How did you decide which comedians to parody? One is clearly Brandon Wardell and another seems like a Jim Jefferies/Russell Brand hybrid. But the others seem to be pastiches of common standup tropes.
It’s interesting to hear the characters — in this case, Jacob Litfield and Nigel Crisps — described as CLEARLY any specific person. We understand the connections that could be made, but we think these characters would be contemporaries to similar acts within their genre rather than direct imitations. All the performers came up with the characters they did and wrote those bits. Collaborating and riffing happened, but the performers deserve credit for the results. I don’t believe there were any hidden motives to tear down anyone in particular. Who knows, maybe that will change in a new video. Hey, YouTubers, remember to like and subscribe to catch the latest releases!
Do you worry what comedians might think about their parodies? Brandon Wardell came across his and seemed to take it in stride.
Somewhat? Not really? While the characters utilized some popular or frequently used styles, we feel that the characters are still very unique to themselves. Backstories were created. Subtle personality traits exist beyond just their face values, and these are revealed in the performances. And this has now, officially, been over-intellectualized.
To be honest, Brandon never came to mind when we were doing Jacob Litfield. Only after Ron Funches tweeted the video to Brandon did it occur to us that people could take it that way. But it’s awesome that he liked it (and seemed to like the other videos too).
Do you have friends come through with characters they want to try?
So far we have primarily worked with comics on the rise in NYC. The characters are theirs. They came to set with the material and their costumes. We created the “venue” settings. From there it was a genuine collaboration that resulted in these trailers consisting mostly of takes that were off script. Without sounding too film school dork, It’s been an incredible thing to witness and be part of these comics getting lost in these characters. We hope to make mini Jim & Andy docs for each of them in 20 or so years. If this gets big enough, we may even do a live showcase show much sooner than that.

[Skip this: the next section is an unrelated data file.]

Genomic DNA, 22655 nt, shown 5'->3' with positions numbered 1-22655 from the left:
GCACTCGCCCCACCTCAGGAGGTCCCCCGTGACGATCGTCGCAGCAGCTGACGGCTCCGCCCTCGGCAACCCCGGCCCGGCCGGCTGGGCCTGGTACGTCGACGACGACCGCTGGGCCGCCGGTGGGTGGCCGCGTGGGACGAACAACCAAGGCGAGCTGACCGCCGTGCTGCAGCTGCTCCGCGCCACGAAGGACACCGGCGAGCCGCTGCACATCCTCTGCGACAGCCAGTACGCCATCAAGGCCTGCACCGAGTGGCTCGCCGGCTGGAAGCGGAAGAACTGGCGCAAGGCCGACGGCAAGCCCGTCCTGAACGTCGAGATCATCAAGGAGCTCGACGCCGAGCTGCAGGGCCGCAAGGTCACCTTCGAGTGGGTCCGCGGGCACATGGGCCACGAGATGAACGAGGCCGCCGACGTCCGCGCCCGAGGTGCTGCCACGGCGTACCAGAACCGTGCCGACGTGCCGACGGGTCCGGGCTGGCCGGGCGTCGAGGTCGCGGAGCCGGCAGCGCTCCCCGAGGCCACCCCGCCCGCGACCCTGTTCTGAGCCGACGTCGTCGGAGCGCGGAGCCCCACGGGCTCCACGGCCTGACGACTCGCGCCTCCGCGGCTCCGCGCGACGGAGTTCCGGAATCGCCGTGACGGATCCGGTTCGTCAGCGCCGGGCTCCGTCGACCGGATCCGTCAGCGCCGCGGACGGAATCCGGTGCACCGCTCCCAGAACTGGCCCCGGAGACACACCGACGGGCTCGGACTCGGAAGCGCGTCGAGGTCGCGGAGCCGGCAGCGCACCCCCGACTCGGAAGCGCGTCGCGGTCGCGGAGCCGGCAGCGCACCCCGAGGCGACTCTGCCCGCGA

As of this interview you only have a little over 200 followers, so you’re under the radar. But your videos, social media accounts, and even website are so close to the real thing. You’re even using their logo. Are you scared of getting a cease and desist order?
Of course, dear God! The thought of having the massive and powerful legal sword Netflix can swing at our necks is terrifying.
And not really… The likelihood that they feel any type of threat from us is probably not all that great. After all, the company’s campaign for comedy programming is “Netflix Is a Joke” so hopefully they can take one. At the end of the day, it would be cool if they noticed us at all.
How far are you trying to go with this project?
Initially, Snack Bitch had this idea and wanted to do one video. Then Candy Boy was involved and it went to 10. 15. Eventually landing on the goal of making 52. One for each week of the year. Cause, if we’re going to do this, might as well follow in their footsteps.
Do you think there’s any validity to Netflix saturating the standup special market? Do you think that’s necessarily a bad thing?
Yes, we think Netflix’s efforts are valid. And yes, we think the execution deserves criticism.
It’s fair to mention how there’s far more comics, talented ones, than ever before. It’s fair to say that there is a massive demand right now for comedy, specials, series, and everything. Our contention isn’t that a media empire like Netflix should stop giving as many opportunities as they like. It’s that there’s a responsibility to make an effort to uphold the integrity of what having a standup special means. You know, keeping them special.
With giving these comics the opportunity to be heard, they should also provide subscribers the chance to easily discover artists they ordinarily wouldn’t know — all while sophisticating their comedy tongue. It’s somewhat disrespectful to the artists that they get lumped into a messy large library, and then once they’re released, Netflix seemingly forgets about their existence.
Other than the Pokemon mindset of “gotta catch em all,” what’s the point of doing this if it’s difficult for people to find? It seems like they’re more excited about releasing specials than the specials themselves.
We think NetflixStandup.com is as much of a joke about what they’re doing as it is a giant ass note for their suggestion box. At the end of the day, it was very easy to create a user-friendly site that only cost us $10 and a few hours.
To watch @NetflixStandUp’s weekly videos, check out its YouTube page.
Pablo Goldstein is a writer from Los Angeles, CA.